In the Operations team we have one phrase that guides everything that we do with regards to improvement. What We Sell Today, We Make Tomorrow. This has been our target vision for a few years now and it directs all our improvement activities down a specific channel. You could liken this to changing improvement activities from a shotgun to a laser beam. With our ‘sell today, make tomorrow ‘ philosophy we have changed our processes from multi day batches to daily production and saved hundreds of thousands of dollars in inventory and work in progress, which has reduced by ten days so far. In our facility we are starting to give at the seams for space, but much later than expected, as our focused lean activities have reduced the amount of floor space needed for normal production. More volume is not the issue but our product range diversity is now challenging us. In the last year alone, our sheetmetal folding area has increased productivity by 50% and made batch sizes smaller at the same time. This has saved us from purchasing a high capital value press brake this year as well as not having to add in the operators to go with it despite a 30% increase in production. We did this by finding a way to make today what is required for tomorrow but no more. Our target vision is non-negotiable. We avoid work in progress, excess inventory, overproduction, bureaucracy and paperwork. We identify and problem solve obstacles that are preventing us from achieving our target vision. We are not daunted by the size of these obstacles. We must overcome them in order to achieve our target vision.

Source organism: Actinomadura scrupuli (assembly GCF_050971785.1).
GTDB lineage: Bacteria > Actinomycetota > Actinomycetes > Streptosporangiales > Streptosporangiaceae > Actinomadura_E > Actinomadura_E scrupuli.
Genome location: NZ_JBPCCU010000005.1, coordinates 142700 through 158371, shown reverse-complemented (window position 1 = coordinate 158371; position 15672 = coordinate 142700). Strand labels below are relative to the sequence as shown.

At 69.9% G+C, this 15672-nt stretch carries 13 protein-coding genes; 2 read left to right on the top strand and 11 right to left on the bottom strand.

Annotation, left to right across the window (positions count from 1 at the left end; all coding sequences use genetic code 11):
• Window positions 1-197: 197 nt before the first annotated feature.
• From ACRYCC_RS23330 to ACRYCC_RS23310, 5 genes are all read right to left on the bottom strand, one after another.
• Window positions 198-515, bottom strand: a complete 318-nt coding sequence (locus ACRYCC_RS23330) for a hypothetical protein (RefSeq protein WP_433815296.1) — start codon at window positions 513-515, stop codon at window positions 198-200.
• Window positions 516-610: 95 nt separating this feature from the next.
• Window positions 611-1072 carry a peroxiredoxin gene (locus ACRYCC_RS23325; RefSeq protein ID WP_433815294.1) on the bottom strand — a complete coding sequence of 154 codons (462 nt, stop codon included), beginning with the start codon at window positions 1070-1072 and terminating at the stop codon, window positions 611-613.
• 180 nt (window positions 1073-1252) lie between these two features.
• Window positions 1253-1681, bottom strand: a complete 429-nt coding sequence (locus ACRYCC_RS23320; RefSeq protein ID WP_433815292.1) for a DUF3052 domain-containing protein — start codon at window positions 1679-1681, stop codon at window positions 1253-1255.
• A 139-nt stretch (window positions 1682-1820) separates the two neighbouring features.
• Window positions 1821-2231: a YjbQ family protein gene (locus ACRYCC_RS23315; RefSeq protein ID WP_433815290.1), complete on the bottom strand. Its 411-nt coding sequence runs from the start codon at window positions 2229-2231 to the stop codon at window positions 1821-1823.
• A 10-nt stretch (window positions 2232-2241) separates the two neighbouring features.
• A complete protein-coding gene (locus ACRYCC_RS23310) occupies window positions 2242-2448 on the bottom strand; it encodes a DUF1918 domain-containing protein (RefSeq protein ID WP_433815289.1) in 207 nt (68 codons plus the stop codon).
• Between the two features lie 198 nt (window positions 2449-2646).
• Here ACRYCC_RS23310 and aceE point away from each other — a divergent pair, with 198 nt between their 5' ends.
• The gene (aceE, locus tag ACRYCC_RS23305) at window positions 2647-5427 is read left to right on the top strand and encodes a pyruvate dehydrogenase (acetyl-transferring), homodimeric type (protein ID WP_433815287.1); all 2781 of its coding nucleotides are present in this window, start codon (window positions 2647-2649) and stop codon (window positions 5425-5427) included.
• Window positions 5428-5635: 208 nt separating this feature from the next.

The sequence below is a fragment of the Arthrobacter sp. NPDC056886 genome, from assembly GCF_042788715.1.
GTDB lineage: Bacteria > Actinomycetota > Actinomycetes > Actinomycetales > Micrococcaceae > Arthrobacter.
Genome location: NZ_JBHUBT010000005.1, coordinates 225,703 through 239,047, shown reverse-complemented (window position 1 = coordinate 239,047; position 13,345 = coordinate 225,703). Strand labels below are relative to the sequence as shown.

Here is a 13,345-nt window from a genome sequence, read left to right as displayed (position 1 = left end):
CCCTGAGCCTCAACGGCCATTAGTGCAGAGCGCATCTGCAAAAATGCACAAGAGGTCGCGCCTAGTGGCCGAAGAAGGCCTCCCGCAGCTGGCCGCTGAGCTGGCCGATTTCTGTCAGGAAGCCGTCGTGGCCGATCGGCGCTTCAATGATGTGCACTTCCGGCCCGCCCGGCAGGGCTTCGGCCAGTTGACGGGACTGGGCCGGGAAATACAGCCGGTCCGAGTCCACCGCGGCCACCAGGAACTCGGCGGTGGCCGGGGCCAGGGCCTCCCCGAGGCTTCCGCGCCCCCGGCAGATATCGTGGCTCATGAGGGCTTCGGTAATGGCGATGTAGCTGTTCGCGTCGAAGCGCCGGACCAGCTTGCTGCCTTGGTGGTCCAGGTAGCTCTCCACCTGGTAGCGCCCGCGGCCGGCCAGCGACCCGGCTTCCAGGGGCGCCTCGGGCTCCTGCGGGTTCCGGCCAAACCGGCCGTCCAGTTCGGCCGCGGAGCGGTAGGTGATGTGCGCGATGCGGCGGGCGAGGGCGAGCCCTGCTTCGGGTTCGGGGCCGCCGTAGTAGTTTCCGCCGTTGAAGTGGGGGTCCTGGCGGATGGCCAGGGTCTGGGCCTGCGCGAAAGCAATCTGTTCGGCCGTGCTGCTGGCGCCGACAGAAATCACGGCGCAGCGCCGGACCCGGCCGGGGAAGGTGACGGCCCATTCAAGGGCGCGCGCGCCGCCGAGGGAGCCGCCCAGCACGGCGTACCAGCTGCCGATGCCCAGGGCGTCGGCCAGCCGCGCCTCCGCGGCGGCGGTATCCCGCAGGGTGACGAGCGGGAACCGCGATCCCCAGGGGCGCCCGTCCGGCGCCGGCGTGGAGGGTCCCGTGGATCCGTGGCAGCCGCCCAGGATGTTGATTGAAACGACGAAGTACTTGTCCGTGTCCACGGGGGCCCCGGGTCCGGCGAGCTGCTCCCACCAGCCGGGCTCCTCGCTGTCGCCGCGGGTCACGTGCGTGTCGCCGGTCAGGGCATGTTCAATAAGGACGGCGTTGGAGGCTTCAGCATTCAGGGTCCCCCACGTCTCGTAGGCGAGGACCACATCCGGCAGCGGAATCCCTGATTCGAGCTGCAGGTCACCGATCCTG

Constant development and empowerment of people to change their own work processes
Every day, Escea team members experience every type of waste possible. They wait, they perform extra movements, they experience quality issues, breakdowns and frustration. Just like every employee in every company everywhere. At Escea, we are striving to make sure that every employee can also identify, address these wastes and make improvements, off their own back. We are teaching our team members that they are empowered and even obligated to improve their processes. We remove the obstacles in the way of them doing so. We encourage them to record and celebrate their successes. In this way we are growing our culture so that improvement activities are ‘business as usual’ and not something that is run by the lean department, or the responsibility of team leaders. Waste is everyone’s issue. By encouraging team members to make their lives easier and by giving them the skills and freedom to do so we grow a company of capable, empowered people and tap into the wealth of knowledge and ideas that come from hands on experience at product and process level.
Our improvement journey, our great experiment, is still in its infancy, we have far to go and many obstacles to overcome. We have waste everywhere and our culture still needs a lot of work. Despite this we are moving forward towards our shared target vision, our results are tangible and our enthusiasm for the journey continues to grow. This is almost certainly due to the presence of these three characteristics, commitment from the top, a strong target vision and the empowerment of people to affect their own change.
We are not special. We are just a company of like minded people, in a small city at the bottom of the world, trying to achieve perfection. Anyone with the right support, vision and commitment to empowering others can do it too.